“Viruses are not designed to damage or kill their hosts. The point of a virus is life, not death. Because viruses need living cells to reproduce over time, they have developed transmission strategies that make the finding of living hosts quick and efficient. Ideally, a pathogenic virus will enter a living system and have sufficient time to make many copies of itself before it is eliminated by the host’s immunological defenses. The virus survives and the host survives. That’s the model. The problem with pathogenic viruses — especially those hosts have not encountered before — is that, in the system’s efforts to find, and develop a means of neutralizing the virus, the state of the body is changed, sometimes beyond the point at which the body (especially weakened bodies) can remain alive. Consequently, it’s not the virus that kills, it’s the body’s reaction to the virus that kills.

The COVID-19 virus is special but not for the reason that most people think. Its infection of our bodies is nothing noteworthy as viruses go. But COVID-19 has also infected our cultures, our economics, and our politics, worldwide. It’s a virus and it’s a meme. In order to reduce the inferred levels of mortality in at-risk individuals our societies have reacted in unprecedented ways, by mandating the shut down of economic and cultural activities, curtailing the individual (and increasingly legal) rights of citizens, and by forcing both individuals and family groups into physical isolation for an, as yet, unspecified time interval. It remains to be seen whether these societal reactions will be sufficient to mitigate the damage the virus will inflict on human populations. In a moral sense, we have no choice but to endure them in the hope they will. But just as a body’s reaction to a pathogenic virus can leave it in a weakened state, and so susceptible to other infections that would not prove problematic had the virus not come along, the economic social and cultural reactions the COVID-19 meme has caused will leave our societal bodies in much weakened states.”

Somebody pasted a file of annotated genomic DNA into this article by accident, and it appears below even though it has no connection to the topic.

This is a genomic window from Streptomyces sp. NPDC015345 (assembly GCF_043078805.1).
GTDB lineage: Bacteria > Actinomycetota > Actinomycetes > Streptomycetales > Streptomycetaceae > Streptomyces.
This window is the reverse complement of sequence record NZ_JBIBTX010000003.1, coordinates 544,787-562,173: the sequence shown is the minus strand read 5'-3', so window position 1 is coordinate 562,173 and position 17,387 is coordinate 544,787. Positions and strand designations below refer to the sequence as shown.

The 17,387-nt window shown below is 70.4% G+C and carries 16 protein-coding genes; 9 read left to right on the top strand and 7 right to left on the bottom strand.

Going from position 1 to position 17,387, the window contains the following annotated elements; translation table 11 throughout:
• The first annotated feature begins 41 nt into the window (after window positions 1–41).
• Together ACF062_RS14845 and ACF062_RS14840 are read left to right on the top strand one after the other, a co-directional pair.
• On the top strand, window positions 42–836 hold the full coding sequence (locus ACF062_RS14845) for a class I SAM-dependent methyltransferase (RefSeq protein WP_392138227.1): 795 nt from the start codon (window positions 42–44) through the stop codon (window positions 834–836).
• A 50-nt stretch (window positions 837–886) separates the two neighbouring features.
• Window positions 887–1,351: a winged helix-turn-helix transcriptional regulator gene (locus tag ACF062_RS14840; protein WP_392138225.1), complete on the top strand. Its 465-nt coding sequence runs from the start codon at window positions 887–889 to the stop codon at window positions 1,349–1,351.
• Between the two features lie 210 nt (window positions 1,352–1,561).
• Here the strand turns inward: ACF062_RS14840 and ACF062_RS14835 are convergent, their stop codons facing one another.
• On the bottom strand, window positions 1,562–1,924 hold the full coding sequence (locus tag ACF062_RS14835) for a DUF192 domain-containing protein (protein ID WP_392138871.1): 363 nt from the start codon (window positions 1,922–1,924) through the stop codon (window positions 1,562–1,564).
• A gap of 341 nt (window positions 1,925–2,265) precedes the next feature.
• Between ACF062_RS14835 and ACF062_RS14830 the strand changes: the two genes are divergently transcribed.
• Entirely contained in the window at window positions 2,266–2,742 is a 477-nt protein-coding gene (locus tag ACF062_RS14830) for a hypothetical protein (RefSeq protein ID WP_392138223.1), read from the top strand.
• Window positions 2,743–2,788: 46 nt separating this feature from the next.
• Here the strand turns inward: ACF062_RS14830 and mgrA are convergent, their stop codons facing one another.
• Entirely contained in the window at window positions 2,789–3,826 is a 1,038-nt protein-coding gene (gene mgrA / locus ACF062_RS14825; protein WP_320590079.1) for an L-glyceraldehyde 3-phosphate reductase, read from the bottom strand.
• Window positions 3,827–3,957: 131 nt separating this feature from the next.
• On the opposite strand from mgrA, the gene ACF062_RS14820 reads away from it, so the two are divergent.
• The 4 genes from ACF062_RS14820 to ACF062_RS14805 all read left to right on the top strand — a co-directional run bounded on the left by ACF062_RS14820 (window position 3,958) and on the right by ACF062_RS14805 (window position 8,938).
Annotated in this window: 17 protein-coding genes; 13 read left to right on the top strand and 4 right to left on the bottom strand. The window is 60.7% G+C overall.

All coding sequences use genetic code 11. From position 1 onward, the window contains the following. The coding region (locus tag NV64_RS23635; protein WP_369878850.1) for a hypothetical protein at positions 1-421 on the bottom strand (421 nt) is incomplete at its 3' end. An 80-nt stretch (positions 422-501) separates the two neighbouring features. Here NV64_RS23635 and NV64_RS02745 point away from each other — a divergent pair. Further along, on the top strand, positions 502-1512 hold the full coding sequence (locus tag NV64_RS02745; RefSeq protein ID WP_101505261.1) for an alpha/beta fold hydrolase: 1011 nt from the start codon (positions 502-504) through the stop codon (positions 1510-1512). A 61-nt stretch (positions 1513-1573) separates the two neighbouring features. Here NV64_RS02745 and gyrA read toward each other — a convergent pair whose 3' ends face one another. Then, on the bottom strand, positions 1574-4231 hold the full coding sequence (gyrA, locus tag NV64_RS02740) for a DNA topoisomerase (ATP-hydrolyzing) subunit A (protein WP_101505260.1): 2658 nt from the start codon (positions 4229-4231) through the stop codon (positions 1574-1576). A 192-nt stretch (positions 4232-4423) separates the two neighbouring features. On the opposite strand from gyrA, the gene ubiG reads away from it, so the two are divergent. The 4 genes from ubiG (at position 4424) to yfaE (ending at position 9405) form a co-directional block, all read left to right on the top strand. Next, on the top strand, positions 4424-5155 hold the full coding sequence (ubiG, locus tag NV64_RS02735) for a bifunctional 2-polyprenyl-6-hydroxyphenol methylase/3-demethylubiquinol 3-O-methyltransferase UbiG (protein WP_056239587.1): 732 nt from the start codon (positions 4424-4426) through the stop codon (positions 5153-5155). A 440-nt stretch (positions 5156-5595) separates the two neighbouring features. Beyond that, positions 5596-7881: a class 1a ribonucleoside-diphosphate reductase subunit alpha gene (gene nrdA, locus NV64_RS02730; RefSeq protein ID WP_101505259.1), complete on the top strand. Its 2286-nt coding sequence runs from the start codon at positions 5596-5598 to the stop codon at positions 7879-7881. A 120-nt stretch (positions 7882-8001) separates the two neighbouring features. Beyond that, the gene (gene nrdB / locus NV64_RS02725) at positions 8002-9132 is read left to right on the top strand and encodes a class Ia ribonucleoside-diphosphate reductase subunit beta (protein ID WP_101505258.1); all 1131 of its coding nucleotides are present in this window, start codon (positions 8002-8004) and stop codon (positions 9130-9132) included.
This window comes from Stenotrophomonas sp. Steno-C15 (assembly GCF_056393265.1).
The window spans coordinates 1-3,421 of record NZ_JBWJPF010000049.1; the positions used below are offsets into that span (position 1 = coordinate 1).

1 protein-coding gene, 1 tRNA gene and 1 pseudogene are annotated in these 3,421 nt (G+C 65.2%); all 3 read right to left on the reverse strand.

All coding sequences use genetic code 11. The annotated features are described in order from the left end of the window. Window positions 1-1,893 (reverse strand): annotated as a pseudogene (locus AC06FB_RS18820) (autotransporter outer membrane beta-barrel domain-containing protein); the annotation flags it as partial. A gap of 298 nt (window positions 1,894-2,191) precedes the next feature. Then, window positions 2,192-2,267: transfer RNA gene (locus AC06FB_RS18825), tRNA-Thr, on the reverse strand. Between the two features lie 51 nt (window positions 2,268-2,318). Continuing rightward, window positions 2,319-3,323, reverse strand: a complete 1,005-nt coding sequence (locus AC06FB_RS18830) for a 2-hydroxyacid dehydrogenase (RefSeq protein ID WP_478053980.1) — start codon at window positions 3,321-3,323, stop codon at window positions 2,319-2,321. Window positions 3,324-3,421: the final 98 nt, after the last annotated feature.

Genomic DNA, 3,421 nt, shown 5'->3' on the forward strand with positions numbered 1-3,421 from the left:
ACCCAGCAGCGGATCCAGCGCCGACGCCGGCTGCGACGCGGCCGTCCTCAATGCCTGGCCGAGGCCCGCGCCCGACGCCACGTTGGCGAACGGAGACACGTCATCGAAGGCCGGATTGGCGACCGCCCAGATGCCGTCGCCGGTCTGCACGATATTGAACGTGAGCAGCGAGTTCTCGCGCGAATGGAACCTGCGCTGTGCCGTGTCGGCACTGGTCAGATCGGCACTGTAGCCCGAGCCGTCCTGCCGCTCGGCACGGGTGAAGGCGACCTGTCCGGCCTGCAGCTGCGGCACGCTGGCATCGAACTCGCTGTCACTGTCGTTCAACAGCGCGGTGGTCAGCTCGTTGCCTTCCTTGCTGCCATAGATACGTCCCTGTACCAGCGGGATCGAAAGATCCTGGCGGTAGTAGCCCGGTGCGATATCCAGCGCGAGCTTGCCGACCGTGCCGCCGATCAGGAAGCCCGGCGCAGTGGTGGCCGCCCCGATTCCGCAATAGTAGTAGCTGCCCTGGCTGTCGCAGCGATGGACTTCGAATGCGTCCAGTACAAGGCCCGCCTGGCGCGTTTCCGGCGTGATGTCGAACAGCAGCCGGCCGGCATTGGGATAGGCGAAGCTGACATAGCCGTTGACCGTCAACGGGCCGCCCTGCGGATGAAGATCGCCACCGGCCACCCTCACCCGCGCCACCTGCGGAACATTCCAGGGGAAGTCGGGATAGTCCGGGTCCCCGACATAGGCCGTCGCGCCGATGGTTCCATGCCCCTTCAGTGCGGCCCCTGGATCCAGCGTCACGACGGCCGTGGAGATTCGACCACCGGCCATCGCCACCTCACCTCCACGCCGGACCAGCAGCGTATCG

From: COVID-19 Metaphors

“For the longest time, I have felt that there’s been too much world. Too much, too fast, too loud. So I’m not experiencing any “isolation trauma,” and it isn’t hard on me at all to not see people. I’m not sorry that the cinemas have closed; I am completely indifferent to the fact that shopping centers have shuttered. I do worry, of course, when I think of all the people who have lost their jobs. But, when I learned of the impending quarantine, I felt something like relief. I know many people felt similarly, even if they also felt ashamed of it. My introversion, long strangled and abused by hyperactive extroverts, has brushed itself off and come out of the closet.”

From: A New World Through My Window

“The end of the world has never been quite so simple a mythos for women, likely because most of us know that when social structures crack and shatter, what happens isn’t an instant reversion to muscular state-of-naturism. What happens is that women and carers of all genders quietly exhaust themselves filling in the gaps, trying to save as many people as possible from physical and mental collapse. The people on the frontline are not fighters. They are healers and carers.”

From: This Is Not the Apocalypse You Were Looking For